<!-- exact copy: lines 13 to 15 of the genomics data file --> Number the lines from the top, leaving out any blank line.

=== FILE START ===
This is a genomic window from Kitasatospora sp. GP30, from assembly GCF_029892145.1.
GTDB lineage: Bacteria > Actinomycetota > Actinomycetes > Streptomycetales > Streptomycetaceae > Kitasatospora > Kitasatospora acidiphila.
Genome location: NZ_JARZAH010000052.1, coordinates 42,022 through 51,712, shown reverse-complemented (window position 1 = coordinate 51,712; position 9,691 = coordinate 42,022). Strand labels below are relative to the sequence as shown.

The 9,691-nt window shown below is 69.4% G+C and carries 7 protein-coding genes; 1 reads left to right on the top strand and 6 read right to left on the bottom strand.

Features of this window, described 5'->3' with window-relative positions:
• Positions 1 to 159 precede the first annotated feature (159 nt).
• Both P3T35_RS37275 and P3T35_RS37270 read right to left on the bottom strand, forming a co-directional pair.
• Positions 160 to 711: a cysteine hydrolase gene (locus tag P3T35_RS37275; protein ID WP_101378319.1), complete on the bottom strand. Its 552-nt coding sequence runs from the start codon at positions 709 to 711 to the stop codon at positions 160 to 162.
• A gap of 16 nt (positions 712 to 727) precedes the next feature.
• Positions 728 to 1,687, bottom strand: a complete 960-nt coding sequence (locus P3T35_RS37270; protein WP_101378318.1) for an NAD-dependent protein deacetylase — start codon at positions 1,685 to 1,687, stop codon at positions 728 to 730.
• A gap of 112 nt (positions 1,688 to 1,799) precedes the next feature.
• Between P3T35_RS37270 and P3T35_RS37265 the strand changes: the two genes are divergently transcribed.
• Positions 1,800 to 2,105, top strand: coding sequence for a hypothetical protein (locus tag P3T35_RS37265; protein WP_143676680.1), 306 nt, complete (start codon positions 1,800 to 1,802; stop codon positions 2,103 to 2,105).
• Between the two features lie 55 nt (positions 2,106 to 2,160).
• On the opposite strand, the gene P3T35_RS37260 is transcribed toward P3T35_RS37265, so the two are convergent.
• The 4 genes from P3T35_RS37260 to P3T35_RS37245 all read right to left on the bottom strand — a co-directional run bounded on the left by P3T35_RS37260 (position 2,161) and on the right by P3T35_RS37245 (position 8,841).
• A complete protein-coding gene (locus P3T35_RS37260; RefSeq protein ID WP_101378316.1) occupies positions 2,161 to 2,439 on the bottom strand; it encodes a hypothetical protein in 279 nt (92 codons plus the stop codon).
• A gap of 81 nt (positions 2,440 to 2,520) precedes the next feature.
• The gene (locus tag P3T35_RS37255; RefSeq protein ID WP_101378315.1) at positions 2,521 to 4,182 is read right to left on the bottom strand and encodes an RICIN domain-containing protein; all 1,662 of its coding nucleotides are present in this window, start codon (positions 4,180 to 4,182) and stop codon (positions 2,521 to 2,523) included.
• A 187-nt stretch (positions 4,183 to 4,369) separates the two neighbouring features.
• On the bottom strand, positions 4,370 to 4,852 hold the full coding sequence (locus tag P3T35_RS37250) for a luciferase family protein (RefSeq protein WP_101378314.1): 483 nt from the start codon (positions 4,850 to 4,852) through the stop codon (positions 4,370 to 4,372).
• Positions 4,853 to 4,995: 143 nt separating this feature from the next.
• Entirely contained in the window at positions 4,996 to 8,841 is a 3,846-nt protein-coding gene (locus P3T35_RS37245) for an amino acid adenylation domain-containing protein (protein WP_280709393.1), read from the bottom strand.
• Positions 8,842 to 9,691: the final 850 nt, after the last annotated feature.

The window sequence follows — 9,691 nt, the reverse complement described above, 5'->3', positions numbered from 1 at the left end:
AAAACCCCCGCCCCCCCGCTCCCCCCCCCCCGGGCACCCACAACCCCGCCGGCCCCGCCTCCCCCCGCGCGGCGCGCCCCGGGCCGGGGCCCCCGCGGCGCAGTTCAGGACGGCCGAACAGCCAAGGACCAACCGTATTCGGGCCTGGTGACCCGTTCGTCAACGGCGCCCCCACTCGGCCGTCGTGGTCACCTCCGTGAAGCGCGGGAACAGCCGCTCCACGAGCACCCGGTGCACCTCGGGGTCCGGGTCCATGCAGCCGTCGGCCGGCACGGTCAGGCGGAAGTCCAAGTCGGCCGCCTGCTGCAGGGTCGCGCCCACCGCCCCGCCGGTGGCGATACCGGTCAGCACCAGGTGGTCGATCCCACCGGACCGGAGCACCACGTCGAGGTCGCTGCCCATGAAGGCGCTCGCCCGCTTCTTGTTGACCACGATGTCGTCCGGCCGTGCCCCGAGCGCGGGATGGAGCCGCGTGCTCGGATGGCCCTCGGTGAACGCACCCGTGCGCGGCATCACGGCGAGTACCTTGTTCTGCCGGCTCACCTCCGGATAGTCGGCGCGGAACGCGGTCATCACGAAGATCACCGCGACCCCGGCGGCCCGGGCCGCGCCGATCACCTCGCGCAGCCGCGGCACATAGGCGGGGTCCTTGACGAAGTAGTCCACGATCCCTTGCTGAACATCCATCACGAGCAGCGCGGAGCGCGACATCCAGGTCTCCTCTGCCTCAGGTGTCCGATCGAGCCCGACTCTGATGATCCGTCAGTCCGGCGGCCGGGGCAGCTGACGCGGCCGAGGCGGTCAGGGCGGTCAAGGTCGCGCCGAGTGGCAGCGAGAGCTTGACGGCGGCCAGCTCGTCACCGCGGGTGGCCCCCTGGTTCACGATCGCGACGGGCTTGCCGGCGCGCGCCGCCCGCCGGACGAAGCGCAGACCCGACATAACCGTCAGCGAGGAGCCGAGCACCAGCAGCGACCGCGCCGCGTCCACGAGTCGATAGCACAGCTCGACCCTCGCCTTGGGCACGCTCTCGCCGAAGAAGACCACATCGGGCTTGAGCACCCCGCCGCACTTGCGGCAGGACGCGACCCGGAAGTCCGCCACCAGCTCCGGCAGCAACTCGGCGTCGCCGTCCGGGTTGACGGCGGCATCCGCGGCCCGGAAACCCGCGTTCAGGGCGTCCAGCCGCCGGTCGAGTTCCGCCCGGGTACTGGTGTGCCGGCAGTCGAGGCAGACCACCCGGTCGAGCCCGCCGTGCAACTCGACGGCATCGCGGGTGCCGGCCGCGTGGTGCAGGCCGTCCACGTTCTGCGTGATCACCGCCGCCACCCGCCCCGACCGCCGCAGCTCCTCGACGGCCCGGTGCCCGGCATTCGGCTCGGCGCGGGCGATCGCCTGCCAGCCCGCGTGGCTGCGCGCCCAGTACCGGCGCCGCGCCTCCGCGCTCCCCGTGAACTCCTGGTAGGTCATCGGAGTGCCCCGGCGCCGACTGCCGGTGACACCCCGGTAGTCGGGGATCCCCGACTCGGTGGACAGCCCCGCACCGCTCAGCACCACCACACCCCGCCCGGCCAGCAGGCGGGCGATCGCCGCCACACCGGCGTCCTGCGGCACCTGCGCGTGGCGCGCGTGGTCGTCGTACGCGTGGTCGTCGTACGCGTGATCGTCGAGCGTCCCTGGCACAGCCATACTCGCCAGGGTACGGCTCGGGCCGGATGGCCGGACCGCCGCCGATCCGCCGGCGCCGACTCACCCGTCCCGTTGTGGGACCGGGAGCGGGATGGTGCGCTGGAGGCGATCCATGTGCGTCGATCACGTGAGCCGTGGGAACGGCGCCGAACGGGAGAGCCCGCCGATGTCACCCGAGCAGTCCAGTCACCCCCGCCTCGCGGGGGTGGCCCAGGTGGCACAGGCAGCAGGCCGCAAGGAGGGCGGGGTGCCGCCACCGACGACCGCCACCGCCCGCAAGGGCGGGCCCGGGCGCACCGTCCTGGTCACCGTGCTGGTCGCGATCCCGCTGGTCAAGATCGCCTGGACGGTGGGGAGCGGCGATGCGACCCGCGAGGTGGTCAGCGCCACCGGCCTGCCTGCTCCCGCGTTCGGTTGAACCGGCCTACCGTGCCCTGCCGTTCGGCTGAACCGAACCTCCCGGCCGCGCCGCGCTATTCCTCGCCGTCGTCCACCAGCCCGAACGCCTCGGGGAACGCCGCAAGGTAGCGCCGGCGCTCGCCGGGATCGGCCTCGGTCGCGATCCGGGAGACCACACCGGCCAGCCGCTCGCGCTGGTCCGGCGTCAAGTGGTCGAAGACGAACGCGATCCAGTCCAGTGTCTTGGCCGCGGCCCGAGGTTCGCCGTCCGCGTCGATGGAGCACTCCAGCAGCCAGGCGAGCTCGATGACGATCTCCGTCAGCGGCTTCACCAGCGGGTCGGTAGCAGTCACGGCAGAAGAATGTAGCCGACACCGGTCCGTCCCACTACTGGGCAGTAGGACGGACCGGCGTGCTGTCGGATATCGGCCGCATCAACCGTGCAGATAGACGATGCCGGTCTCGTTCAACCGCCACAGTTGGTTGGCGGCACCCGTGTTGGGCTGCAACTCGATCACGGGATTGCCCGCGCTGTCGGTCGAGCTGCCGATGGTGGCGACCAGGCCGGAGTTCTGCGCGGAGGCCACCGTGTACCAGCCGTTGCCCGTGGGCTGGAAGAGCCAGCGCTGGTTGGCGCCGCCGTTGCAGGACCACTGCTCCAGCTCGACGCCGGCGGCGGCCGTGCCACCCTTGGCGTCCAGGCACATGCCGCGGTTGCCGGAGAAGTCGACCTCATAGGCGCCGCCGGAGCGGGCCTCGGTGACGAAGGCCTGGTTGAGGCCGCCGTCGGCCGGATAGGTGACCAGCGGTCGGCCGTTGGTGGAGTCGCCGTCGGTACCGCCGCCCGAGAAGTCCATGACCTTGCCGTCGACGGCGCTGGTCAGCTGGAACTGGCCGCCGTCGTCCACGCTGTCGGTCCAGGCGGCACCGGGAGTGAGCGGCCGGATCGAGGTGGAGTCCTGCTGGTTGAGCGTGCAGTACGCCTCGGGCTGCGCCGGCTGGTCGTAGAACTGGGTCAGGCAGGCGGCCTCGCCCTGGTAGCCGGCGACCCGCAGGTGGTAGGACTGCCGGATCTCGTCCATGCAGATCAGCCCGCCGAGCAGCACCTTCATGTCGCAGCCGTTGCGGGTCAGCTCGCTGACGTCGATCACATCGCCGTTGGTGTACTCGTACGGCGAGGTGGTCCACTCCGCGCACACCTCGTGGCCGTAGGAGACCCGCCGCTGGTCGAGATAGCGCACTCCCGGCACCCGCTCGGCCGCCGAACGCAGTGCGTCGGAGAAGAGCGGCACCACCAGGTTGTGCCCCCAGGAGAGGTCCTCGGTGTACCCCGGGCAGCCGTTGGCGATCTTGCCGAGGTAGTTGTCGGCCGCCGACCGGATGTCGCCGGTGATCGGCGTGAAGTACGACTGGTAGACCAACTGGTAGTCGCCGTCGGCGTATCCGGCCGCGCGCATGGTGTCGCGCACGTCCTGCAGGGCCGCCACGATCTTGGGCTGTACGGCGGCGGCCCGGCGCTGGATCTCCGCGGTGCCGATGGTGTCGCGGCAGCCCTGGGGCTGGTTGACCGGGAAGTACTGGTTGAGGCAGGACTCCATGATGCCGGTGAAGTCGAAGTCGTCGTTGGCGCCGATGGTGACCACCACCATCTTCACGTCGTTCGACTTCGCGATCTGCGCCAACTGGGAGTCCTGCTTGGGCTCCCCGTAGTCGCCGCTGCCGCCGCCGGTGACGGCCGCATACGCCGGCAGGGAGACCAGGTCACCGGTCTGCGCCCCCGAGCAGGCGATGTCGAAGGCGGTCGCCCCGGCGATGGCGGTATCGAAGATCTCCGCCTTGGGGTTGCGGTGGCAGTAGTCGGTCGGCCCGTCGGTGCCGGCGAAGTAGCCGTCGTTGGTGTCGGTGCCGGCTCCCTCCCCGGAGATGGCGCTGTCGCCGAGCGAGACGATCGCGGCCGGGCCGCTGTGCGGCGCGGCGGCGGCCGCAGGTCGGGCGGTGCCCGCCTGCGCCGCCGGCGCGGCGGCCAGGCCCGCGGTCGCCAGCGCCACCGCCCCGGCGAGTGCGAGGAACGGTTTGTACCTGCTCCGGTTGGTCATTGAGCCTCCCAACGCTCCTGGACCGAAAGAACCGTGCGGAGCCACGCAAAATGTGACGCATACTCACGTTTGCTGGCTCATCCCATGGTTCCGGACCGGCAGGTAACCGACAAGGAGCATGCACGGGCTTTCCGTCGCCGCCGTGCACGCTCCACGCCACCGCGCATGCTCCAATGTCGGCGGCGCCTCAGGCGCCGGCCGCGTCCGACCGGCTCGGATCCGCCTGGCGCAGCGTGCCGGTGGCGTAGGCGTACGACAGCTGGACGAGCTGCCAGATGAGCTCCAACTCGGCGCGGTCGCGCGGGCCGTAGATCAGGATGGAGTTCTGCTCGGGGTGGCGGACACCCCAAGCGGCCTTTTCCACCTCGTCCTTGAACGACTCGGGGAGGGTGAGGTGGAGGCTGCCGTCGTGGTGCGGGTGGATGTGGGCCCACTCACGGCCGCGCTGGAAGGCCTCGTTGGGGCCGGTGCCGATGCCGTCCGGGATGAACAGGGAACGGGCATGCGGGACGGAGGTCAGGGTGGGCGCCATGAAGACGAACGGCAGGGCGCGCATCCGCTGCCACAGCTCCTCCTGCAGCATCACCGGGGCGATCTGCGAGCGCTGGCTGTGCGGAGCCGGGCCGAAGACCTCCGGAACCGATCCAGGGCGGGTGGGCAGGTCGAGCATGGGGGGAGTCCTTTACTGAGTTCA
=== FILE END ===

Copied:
• Positions 1,800 to 2,105, top strand: coding sequence for a hypothetical protein (locus tag P3T35_RS37265; protein WP_143676680.1), 306 nt, complete (start codon positions 1,800 to 1,802; stop codon positions 2,103 to 2,105).
• Between the two features lie 55 nt (positions 2,106 to 2,160).
• On the opposite strand, the gene P3T35_RS37260 is transcribed toward P3T35_RS37265, so the two are convergent.